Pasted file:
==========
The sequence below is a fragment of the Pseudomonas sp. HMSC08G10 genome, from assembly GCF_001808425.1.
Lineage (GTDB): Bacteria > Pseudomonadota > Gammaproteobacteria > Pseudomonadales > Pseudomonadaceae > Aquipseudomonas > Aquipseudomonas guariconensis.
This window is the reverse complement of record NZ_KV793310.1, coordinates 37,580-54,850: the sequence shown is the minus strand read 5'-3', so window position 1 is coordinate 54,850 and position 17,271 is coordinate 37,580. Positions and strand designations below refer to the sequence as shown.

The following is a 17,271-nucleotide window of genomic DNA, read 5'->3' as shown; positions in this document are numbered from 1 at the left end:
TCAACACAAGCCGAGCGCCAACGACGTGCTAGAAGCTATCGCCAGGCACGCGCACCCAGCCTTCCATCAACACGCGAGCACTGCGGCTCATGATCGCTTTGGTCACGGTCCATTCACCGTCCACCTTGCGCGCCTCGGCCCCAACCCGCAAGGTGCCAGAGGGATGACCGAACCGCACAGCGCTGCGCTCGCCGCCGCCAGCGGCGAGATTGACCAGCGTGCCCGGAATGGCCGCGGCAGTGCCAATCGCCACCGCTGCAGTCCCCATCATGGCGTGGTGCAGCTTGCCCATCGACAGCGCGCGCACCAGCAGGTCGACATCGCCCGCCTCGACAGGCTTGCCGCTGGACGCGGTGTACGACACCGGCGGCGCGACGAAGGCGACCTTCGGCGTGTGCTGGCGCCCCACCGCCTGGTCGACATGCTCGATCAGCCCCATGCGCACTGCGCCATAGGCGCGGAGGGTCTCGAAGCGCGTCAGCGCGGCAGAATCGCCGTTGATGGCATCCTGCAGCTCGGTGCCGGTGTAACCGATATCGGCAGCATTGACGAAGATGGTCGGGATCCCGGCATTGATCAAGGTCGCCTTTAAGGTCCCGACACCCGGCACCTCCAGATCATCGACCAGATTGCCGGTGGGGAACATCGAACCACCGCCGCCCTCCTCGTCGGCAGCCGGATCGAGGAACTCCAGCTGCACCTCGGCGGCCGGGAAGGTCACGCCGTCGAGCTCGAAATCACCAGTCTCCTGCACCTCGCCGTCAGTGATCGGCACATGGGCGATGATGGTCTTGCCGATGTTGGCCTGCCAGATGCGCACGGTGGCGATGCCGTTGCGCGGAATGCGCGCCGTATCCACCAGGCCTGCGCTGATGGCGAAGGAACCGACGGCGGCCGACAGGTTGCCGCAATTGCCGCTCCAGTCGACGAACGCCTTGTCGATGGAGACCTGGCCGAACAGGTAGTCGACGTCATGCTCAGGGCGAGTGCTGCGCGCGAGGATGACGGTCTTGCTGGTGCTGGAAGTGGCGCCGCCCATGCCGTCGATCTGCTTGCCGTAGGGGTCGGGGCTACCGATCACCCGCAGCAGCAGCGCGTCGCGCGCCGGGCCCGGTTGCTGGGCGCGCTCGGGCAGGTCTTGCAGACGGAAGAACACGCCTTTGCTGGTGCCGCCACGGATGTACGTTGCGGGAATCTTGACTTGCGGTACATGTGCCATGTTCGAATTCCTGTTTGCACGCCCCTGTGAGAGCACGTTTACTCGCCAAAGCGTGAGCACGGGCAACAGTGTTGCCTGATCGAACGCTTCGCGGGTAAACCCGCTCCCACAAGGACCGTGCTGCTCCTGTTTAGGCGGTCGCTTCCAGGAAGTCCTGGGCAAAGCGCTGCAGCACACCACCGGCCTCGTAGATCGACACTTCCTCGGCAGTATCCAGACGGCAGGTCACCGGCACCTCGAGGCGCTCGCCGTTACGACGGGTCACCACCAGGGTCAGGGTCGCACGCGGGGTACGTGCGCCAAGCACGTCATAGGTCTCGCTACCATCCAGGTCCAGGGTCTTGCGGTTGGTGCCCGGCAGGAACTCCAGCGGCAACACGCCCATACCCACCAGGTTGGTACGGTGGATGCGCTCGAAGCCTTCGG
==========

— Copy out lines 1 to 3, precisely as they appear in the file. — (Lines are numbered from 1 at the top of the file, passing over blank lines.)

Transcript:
The sequence below is a fragment of the Pseudomonas sp. HMSC08G10 genome, from assembly GCF_001808425.1.
Lineage (GTDB): Bacteria > Pseudomonadota > Gammaproteobacteria > Pseudomonadales > Pseudomonadaceae > Aquipseudomonas > Aquipseudomonas guariconensis.
This window is the reverse complement of record NZ_KV793310.1, coordinates 37,580-54,850: the sequence shown is the minus strand read 5'-3', so window position 1 is coordinate 54,850 and position 17,271 is coordinate 37,580. Positions and strand designations below refer to the sequence as shown.